RacehorseTo be fast
AdministratorFollow the rules
FarmerProduce the crops

But there are also virtues that it is good for any human being to possess, the qualities that enable them to live a good life and to flourish as a human being. These include

  • capacities for friendship,
  • civic participation,
  • aesthetic enjoyment, and
  • intellectual enquiry.

Types of virtues

  • Moral virtues: are exercised through action.
  • The intellectual virtues: which are exercised in the process of thinking, and

The doctrine of the mean

Aristotle argues that each moral virtue is a sort of mean lying between two extremes, this idea became the basis of his Doctrine of the Mean. It means one should avoid extremes while taking decisions; for example, courage is a meaning between no action at all or aggression/extreme action/extreme action.


However, Aristotle maintained that this principle is not a precise formulation. Saying that courage is a meaning between rashness and cowardice does not mean that courage stands precisely in between these two extremes, nor does it mean that courage is the same for all people. Aristotle reminds us that there are no general laws or exact formulations in the practical sciences. Rather, we need to approach matters case by case, informed by inculcated virtue and a fair dose of practical wisdom.

Now the question arises that how one can develop virtue.

According to Aristotle, we learn moral virtues primarily through habit and practice rather than reasoning and instruction. For him, habit is instrumental to the development of virtue because it is considered to be the consistent pattern for doing virtuous actions. For Aristotle, habitual behaviour is important for being virtuous.  A generous person is routinely generous, not just generous occasionally.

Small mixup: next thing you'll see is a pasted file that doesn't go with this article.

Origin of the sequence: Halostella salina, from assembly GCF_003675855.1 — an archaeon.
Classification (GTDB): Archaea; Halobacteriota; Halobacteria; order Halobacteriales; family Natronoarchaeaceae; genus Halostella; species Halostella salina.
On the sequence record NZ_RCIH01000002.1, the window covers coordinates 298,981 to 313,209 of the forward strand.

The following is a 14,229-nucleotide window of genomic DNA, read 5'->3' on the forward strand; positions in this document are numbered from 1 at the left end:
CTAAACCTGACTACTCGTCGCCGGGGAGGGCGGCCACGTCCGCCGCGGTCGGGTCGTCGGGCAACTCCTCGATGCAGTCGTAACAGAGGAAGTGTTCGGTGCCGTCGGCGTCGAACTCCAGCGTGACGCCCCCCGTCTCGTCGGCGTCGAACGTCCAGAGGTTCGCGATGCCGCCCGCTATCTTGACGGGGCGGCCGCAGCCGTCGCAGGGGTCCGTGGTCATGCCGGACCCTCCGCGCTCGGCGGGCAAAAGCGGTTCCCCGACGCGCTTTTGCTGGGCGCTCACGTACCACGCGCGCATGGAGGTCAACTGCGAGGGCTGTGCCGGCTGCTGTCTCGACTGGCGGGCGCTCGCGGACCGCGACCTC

Four cardinal virtues

As per Aristotle, there are many Moral virtues but four of them are the most important for humanity (cardinal virtues of Plato) includes:

Aristotle’s Concept of Justice

Justice means we are giving people what they deserve. It means people should not get less than what they deserve and not more than what they deserve, but they should get what they deserve. The key element of justice, according to Aristotle, is treating cases alike.

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Aristotle’s Concept of Justice

Political Justice:

Power should be distributed among the virtuous and not among all. Justice only exists when mutual relations are controlled by law and law is found only among those liable for injustice (Importance of law).

Individual justice:

The moral disposition renders men appropriate to do just things and wish for just.

Distributive justice:

Fair distribution of benefits and burdens or just relations between members of society.

Corrective justice:

To safeguard the rights and liberties of citizens.

The intellectual virtues/wisdom

Aristotle rejected Plato’s concept of an ideal world as he argued that there is no ideal world; hence he replaced the ideal world with WISDOM. He further categorised wisdom as

  • Theoretical wisdom and
  • Practical wisdom.

For Aristotle, practical wisdom is an intellectual virtue. Having practical wisdom means being able to assess what is required in any situation. This includes knowing when one should follow a rule and when one should break it and it requires the involvement of knowledge, experience, emotional sensitivity, perceptiveness, and reason.